What likely was a record-size crowd of several thousand people marched in downtown Little Rock Sunday as pro-lifers took to the steps of the state capitol for their 37th annual March for Life.
What was most certainly a record was the number of elected officials who stood alongside the marchers including – Gov. Asa Hutchinson, Lt. Gov. Tim Griffin, AG Leslie Rutledge, State Treasurer Dennis Milligan, State Auditor Andrea Lea, Land Commissioner John Thurston, Rep. Rick Crawford, Rep. French Hilll, Rep. Bruce Westerman, Sen. John Boozman, Sen. Tom Cotton, as well as more state senators and state representatives than I could count.
“The 2014 general elections were very good for unborn children in our state and nation,” said Arkansas Right to Life Executive Director Rose Mimms. “In Arkansas, we have a 100% Pro-Life Congressional representation in the U.S. House, U.S. Senate, the state Capitol and have a pro-life majority in the Arkansas General Assembly.”
Both Sen. Boozman and Sen. Cotton as well the three Congressmen briefly addressed the crowd. Rep. French Hill told the gathering that the U.S. House plans to take up a 20-week abortion ban called the “pain capable abortion ban” this week. This bill is similar to the bill passed by the Arkansas legislature in the last session, but on a national level. A similar bill previously passed in the House, but was stalled in the U.S. Senate.
Gov. Hutchinson delivered the keynote address and brought a return to seeing the sitting governor at the march. While Republican Gov. Mike Huckabee was a fixture at the rally, Democratic Gov. Mike Beebe did not show up during his eight years in office.
Hutchinson – who has attended many of the marches over the years – told the crowd the first one he attended was 28 years ago and there were hardly any elected officials present. Today, he was pleased to see a crowd that appeared to be even larger than what showed up for his inauguration on Tuesday.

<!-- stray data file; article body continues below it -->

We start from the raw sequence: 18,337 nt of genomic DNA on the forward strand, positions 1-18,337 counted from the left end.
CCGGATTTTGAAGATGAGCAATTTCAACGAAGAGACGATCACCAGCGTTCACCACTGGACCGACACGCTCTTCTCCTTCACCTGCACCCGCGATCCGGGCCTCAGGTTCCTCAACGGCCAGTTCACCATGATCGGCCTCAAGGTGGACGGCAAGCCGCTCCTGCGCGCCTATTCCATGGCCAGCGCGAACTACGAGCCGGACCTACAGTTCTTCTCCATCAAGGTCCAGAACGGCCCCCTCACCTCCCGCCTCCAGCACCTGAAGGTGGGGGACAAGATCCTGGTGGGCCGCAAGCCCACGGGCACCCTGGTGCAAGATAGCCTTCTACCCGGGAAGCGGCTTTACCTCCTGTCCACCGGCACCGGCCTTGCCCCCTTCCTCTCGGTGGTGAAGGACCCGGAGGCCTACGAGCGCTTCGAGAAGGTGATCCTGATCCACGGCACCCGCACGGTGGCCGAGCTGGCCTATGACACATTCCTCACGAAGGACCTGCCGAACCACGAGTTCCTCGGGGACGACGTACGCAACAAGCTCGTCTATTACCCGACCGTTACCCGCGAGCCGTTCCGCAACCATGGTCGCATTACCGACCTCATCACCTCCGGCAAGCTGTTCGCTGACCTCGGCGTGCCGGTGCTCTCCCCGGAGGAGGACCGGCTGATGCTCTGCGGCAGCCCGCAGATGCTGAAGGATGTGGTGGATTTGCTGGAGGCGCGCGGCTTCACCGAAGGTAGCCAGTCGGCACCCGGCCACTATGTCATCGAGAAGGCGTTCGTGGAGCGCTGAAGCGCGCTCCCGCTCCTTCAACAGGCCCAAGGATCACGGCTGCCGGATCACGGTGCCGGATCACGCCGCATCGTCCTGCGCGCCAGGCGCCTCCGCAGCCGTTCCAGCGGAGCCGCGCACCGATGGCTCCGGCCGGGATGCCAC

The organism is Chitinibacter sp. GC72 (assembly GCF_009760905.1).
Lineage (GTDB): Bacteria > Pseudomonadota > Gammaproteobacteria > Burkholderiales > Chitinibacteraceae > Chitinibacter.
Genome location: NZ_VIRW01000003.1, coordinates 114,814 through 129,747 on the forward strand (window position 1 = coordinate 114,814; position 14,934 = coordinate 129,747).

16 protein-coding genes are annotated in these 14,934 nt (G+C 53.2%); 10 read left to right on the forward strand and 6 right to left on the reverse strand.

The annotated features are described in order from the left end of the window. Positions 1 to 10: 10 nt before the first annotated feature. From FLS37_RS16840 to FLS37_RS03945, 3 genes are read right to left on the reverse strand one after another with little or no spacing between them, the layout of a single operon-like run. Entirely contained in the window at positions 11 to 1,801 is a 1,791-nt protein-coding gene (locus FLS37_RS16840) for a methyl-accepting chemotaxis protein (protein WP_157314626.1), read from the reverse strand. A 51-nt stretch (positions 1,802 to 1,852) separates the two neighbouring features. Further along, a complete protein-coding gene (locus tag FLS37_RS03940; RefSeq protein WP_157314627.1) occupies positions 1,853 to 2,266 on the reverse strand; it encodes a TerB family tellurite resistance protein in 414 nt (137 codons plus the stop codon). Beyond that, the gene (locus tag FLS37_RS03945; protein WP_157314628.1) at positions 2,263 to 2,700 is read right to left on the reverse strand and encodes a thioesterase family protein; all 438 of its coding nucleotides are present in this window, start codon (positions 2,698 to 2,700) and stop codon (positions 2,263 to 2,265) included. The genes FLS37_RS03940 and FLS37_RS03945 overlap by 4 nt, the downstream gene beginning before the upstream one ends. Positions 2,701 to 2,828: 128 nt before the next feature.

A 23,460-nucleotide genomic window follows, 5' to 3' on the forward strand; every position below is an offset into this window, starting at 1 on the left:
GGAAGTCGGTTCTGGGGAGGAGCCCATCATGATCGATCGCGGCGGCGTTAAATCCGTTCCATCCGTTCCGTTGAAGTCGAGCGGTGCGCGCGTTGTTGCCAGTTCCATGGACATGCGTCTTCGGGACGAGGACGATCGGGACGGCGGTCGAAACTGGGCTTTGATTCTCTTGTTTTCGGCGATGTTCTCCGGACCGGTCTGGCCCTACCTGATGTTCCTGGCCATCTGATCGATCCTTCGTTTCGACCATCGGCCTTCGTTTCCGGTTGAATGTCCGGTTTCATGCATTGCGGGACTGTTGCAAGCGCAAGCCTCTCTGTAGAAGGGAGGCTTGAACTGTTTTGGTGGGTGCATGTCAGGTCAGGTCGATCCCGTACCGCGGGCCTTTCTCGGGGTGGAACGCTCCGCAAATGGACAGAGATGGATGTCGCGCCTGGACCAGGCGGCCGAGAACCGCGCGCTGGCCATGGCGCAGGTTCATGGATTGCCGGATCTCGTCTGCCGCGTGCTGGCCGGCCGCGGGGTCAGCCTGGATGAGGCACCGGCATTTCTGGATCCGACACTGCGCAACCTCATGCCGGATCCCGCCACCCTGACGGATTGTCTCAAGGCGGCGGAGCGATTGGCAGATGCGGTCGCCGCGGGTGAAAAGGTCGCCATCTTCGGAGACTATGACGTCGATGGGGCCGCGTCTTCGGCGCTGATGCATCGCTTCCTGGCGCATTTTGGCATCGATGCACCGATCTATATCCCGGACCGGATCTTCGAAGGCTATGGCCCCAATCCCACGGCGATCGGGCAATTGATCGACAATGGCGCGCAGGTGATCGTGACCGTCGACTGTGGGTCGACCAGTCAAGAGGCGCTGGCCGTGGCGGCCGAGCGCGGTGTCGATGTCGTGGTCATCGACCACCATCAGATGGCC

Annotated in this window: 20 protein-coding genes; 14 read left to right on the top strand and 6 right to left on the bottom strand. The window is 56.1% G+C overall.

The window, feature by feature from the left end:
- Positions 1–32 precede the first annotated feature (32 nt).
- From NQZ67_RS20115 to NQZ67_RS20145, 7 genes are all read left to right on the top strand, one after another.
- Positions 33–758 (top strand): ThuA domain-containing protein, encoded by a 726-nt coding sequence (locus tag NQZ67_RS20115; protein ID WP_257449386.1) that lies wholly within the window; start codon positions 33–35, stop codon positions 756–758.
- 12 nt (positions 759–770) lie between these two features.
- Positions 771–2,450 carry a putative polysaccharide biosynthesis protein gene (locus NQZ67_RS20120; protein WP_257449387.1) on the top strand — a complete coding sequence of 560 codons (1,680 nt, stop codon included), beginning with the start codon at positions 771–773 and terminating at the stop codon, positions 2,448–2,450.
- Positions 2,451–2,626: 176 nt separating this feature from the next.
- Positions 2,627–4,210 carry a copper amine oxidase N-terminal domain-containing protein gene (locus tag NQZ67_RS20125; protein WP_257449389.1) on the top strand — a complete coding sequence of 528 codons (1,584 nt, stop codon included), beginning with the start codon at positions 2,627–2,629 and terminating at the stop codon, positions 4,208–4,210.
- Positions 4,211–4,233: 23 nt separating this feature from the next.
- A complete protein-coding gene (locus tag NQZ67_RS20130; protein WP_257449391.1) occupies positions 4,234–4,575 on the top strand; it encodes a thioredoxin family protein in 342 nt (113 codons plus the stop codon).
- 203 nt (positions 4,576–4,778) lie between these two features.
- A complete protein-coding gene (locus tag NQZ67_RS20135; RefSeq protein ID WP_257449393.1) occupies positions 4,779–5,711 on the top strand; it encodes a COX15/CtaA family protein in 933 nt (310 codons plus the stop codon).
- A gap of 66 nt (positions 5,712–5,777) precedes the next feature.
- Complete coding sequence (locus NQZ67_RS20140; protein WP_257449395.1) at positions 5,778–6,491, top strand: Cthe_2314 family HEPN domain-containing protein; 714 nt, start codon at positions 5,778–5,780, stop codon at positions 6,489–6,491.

“While I am honored to speak here today, I pray for the day when speeches like this are no longer necessary. I pray for the day when the sanctity of life, all life, isn’t up for debate,” said Hutchinson. “Who knows how many lives that unborn child would touch, would change, would improve? And why would we ever want to take the chance of missing out on the talents and intellect of any unique individual?”
Hutchinson said he supports state legislation sponsored by Sen. Missy Irvin and Rep. Julie Mayberry to ban the so-called “webcam abortions” and will sign the bill if it reaches his desk. The proposed law would require a doctor to be physically present when an abortion is performed. It is designed to prevent the procedure where a doctor consults with a patient via a webcam and then delivers a chemical abortion remotely. Although Hutchinson said he does see a benefit to the use of telemedicine in some cases, this is not one of them.
“The point is simple when it comes to the unborn child: if there is any doubt at all, give life the benefit of the doubt,” said Hutchinson who also praised organizations that promote a culture of life by assisting mothers and providing homes for children in adoptive and foster care.
One significant new face among the elected officials was Attorney General Leslie Rutledge who was the first Arkansas Attorney General to attend the annual event.
“I was proud to March for Life today at the Arkanasas State Capitol. Life is God-given, and I will fight for the unborn because they too should be protected by the law,” said Rutledge.
The event was another indicator of the historic shift in our state’s political landscape. Arkansas Right to Life Wayne Mays echoed the theme of Hutchinson’s inauguration telling the crowd “it’s a new day in Arkansas.”